The Transmitr Remote is priced at US$70, with the Ion 700 RT headlight going for $160 and the Flare RT tail light for $80

Xeccom Lights Makes Biking After Dark Safer

Russ Lowthian

DSCF4099With Daylight Savings Time a thing of the past, until next spring, having a powerful bicycle headlamp can be a very important safety feature to maximize your cycling activities as the days grow shorter. Recently, here at HaveFunBiking, we were asked to review the Xeccon “Spiker 1210” Bike Light and “Geinea III” rear light. After using both of the lights in both commuting and trail riding scenarios, we found the Spiker 1210 with 1600 lumens, to the dollars invested, to a good buy.  For rear light visibility the new Geinea III also proved worthwhile to checkout.

DSCF4095

The light kit comes with several mounting options so it can easily be mounted to a bike helmet or to the handlebars.

For commuting one of our staff members with a night vision problem found the Spiker 1210’s, with 1600 lumens made all the difference. The light once again, allowed her the confidence to again safely ride after dark. With four steady light modes and four more strobe (Fast/Mid/Low/SOS) settings the Cree XP-G R5 LED lens can easily help alert oncoming motorists, while giving a person a wide beam to light to see the path or lane ahead – and in the high beam mode a riders has the visibility, at night, of a full two-lane width road under normal weather conditions.

The Xeccon 1210 kit comes with several mounting options so the light can be easily mounted to a bike helmet or the handlebars of a bicycle. In all of our tests, we found it was best to use the 1210 as a bar light to project a wide light pattern in front of the bike and use a smaller lumen spot helmet light as a companion, for added visibility. The light kit also comes with a lithium battery.

DSCF4103

Mounting the battery under the seat was one option that worked well

The Li-ion battery that comes with the 1210 is in a well-protected waterproof ‘brick’ casing that is rated at 7800mAh.  At full power, (high beam) it can light up the road or trail for approximately four (4) hours. On the low beam mode setting we found the battery will last up to 12 hours. To monitor the battery level the unit has a built-in color indicator light to show you what percentage of time you have before you need to re-charge.

For mountain biking at night we found the same configuration worked well by mounting the 1210 unit on the handle bars and using a second light mounted to the helmet. This setup made maneuvering the off-road single track trails, at night, equal to riding on a dark cloudy day or near dusk/dawn conditions.  Here is a U-Tube video showing how this light preforms on a single track course at night.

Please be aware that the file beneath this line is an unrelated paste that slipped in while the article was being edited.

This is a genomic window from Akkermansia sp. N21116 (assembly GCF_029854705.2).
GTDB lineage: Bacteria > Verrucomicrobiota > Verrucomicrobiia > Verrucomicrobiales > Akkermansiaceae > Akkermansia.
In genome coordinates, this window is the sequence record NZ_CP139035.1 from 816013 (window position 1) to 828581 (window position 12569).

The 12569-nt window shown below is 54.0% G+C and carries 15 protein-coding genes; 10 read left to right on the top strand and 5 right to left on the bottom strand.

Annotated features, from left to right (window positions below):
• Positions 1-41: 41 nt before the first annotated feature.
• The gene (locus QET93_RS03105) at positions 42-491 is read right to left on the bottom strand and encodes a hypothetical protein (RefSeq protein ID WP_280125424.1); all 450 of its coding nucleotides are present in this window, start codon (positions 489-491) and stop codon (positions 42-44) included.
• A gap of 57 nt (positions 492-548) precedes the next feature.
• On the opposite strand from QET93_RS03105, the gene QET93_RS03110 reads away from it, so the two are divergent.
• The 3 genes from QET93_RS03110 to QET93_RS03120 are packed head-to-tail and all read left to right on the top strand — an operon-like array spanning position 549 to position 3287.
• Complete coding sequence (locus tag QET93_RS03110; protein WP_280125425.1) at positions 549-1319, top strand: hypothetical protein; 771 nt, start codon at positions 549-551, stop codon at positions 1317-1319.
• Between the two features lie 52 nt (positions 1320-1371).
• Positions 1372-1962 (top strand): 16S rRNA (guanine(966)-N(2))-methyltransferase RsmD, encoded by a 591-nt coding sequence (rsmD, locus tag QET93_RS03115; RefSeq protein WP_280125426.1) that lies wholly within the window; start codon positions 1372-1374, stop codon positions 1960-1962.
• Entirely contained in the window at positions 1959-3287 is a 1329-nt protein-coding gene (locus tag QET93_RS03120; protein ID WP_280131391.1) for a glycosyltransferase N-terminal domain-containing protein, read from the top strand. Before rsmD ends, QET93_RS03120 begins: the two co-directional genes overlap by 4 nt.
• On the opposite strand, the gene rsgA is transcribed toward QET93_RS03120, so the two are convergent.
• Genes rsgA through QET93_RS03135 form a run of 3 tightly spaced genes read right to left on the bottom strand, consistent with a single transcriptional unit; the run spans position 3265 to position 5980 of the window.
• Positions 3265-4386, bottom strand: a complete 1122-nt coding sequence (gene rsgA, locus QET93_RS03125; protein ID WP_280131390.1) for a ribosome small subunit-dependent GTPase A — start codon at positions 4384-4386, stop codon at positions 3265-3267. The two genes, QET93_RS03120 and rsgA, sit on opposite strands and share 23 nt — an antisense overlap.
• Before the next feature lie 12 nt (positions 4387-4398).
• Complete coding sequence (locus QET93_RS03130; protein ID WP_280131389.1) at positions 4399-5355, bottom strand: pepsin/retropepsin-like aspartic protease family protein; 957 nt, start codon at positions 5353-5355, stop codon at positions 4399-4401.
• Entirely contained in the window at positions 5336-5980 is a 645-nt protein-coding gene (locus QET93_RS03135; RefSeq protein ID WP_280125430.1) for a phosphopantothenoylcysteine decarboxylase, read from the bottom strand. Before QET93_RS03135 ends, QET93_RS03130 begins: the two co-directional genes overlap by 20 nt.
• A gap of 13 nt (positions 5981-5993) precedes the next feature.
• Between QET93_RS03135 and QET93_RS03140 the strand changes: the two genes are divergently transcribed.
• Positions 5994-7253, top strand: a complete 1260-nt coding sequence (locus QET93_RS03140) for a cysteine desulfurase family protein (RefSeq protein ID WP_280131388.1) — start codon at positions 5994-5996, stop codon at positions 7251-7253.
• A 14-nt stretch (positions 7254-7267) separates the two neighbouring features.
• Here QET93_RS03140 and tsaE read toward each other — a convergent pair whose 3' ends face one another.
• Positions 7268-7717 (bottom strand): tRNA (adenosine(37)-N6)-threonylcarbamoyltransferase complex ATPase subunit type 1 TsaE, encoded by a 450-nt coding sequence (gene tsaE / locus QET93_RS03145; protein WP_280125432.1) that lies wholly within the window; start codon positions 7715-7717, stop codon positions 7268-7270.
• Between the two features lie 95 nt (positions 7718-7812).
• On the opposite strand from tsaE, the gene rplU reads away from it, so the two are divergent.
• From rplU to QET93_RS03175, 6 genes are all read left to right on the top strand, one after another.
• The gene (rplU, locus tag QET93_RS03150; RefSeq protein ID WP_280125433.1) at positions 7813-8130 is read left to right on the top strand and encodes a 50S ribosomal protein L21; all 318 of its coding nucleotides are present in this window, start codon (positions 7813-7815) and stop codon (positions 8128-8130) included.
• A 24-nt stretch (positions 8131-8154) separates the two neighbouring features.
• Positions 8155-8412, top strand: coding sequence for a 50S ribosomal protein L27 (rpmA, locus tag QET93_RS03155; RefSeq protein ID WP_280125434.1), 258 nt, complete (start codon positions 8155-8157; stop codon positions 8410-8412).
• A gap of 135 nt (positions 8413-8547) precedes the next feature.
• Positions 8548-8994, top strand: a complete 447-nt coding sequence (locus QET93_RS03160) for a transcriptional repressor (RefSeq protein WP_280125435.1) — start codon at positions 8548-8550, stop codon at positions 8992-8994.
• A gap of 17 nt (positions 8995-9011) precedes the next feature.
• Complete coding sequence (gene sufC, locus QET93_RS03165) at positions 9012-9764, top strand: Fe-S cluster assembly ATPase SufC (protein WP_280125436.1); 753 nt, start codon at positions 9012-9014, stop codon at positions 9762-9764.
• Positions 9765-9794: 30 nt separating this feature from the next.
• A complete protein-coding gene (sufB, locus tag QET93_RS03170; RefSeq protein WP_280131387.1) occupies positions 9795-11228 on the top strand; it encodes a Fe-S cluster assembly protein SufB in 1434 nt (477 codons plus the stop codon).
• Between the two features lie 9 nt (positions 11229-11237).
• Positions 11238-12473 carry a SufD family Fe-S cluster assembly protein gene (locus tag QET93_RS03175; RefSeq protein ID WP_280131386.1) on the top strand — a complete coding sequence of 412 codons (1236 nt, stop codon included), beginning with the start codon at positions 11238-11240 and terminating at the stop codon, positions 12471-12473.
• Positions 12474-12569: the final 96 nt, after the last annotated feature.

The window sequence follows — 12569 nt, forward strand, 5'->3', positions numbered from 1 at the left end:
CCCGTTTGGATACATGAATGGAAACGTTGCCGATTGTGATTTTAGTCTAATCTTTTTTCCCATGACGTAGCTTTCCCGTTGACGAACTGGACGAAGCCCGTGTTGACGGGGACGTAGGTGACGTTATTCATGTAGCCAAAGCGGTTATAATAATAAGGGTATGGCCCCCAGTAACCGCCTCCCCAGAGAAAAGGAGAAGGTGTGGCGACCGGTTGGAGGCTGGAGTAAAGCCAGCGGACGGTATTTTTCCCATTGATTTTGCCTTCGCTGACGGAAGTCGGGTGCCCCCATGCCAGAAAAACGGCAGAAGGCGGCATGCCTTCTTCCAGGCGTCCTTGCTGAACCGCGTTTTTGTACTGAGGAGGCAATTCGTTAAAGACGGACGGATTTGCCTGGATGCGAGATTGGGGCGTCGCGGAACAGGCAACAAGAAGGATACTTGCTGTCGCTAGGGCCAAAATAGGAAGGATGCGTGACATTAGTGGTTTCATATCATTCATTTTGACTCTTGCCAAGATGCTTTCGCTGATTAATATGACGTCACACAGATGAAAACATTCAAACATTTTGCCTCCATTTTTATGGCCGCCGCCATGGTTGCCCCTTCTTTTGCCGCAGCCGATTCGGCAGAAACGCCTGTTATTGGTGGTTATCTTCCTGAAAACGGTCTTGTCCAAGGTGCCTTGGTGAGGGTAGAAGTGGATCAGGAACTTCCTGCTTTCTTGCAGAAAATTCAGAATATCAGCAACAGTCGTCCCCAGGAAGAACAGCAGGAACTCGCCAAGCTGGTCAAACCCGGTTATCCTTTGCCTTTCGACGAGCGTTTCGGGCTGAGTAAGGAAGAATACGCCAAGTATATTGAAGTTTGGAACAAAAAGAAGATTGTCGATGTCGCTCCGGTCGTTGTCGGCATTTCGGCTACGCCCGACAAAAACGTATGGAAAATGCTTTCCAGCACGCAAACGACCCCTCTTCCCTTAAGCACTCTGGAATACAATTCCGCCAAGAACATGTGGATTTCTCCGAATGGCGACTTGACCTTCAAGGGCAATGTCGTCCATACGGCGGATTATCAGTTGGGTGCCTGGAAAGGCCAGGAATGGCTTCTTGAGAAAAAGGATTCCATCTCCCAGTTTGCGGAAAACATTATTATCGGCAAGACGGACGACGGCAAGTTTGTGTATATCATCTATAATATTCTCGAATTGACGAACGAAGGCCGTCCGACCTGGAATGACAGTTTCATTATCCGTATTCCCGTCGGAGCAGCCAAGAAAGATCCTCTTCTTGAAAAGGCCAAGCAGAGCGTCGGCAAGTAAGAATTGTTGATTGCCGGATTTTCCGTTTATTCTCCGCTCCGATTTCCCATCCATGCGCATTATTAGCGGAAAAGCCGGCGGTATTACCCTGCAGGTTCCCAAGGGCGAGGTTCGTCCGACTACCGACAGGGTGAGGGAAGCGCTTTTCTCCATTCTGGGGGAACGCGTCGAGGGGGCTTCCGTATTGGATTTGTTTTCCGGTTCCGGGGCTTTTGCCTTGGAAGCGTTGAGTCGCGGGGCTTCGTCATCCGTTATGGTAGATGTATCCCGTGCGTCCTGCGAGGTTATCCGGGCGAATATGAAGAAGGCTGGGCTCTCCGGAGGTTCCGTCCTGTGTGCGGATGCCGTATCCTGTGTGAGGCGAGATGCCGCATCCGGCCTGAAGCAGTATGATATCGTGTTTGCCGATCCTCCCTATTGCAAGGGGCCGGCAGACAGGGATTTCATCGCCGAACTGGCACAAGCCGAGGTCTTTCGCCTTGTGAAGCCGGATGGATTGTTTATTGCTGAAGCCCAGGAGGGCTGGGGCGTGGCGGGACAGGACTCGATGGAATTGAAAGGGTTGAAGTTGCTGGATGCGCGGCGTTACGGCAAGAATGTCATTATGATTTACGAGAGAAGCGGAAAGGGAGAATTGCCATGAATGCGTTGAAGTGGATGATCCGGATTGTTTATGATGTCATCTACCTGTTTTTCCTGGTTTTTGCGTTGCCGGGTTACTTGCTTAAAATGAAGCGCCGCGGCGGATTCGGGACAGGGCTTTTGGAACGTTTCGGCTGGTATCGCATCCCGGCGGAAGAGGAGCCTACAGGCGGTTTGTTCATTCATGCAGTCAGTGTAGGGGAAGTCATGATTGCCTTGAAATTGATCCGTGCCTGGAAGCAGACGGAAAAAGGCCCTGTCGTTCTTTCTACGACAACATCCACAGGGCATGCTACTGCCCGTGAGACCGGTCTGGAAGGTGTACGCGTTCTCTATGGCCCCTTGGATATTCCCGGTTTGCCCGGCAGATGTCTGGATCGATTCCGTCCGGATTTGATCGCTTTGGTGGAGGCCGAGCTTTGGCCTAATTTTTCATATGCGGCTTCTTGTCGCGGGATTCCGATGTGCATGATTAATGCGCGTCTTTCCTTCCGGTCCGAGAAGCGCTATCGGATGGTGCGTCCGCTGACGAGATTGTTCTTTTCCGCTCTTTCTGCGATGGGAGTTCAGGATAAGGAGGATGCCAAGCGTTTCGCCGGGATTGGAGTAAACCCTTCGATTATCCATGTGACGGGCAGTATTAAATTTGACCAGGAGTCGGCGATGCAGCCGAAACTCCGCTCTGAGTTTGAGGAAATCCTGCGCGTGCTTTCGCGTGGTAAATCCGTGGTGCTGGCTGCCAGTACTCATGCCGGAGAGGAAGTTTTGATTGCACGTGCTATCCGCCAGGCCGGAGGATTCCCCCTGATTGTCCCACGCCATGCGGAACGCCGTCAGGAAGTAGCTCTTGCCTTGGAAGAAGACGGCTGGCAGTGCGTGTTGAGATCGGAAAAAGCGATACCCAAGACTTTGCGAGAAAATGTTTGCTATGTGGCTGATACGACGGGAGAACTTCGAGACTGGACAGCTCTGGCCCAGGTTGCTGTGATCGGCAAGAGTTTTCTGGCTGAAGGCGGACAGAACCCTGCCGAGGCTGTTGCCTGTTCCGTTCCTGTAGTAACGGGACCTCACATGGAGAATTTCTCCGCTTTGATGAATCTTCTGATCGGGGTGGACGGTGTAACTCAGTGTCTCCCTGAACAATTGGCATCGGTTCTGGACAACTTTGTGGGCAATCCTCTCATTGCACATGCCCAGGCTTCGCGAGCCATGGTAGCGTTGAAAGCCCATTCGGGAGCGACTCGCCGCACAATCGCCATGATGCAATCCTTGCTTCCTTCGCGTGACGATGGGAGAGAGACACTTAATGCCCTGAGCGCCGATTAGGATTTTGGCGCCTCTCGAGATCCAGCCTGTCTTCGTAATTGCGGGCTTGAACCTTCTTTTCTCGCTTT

Xeccon’s Geinea III

DSCF4097

This little taillight shine bright or flashes a red beam of over 160 lumens.

This rear light has to be seen to be believed. This little beauty, the Geinea rear light will pump out 160+ real lumens of light, weighs only 23 grams, and is easy to mount and recharge. Housed in a red case this lightweight tail light has evolved to make it user friendly. Any one of the four modes (steady high, steady low, slow strobe and fast strobe) can be used in the day or night for safer visibility. Putting this rear light, side-by-side several other popular rear light models on the market we were very impressed. At night the light beacon shows the silhouette of a rider over 150 yards out and in daylight the strobe mode is eye catching.

The Geinea, has an optical lens reflector built into the aircraft-grade, waterproof aluminum casing and allows a runtime of  a little over an hour on the high-beam or it can last up to over six hours on the flash-mode. With a build-in 80mAh, USB rechargeable battery the Geinea III can be fully recharged in less than 2.5 hours using any number of electronic devices, having USB connections for charging.

Along with bicycle lights, Xeccon also makes lights for underwater diving, Here is their website http://www.cycling-lights.com/spiker_1210_cycling_light.html for more information.

Just an FYI, in the United States, Daylight Saving Time will again resume at 2 a.m. on the second Sunday in March, so a brighter light will come in handy for the next several months.